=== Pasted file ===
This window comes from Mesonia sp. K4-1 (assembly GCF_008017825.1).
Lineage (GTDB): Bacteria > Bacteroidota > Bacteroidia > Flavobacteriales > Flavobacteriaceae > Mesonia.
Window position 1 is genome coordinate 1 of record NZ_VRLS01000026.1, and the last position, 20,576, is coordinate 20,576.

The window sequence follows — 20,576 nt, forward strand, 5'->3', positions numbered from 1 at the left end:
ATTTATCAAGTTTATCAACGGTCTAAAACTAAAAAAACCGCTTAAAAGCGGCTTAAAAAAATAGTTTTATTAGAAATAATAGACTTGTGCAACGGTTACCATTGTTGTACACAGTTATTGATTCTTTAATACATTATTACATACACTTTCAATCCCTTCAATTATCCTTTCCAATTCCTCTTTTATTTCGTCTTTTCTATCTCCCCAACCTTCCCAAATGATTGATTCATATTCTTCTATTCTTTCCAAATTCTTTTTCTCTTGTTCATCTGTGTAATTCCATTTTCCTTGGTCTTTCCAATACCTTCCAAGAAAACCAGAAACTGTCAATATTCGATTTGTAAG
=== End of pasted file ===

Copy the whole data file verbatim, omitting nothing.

This window comes from Mesonia sp. K4-1 (assembly GCF_008017825.1).
Lineage (GTDB): Bacteria > Bacteroidota > Bacteroidia > Flavobacteriales > Flavobacteriaceae > Mesonia.
Window position 1 is genome coordinate 1 of record NZ_VRLS01000026.1, and the last position, 20,576, is coordinate 20,576.

The window sequence follows — 20,576 nt, forward strand, 5'->3', positions numbered from 1 at the left end:
ATTTATCAAGTTTATCAACGGTCTAAAACTAAAAAAACCGCTTAAAAGCGGCTTAAAAAAATAGTTTTATTAGAAATAATAGACTTGTGCAACGGTTACCATTGTTGTACACAGTTATTGATTCTTTAATACATTATTACATACACTTTCAATCCCTTCAATTATCCTTTCCAATTCCTCTTTTATTTCGTCTTTTCTATCTCCCCAACCTTCCCAAATGATTGATTCATATTCTTCTATTCTTTCCAAATTCTTTTTCTCTTGTTCATCTGTGTAATTCCATTTTCCTTGGTCTTTCCAATACCTTCCAAGAAAACCAGAAACTGTCAATATTCGATTTGTAAG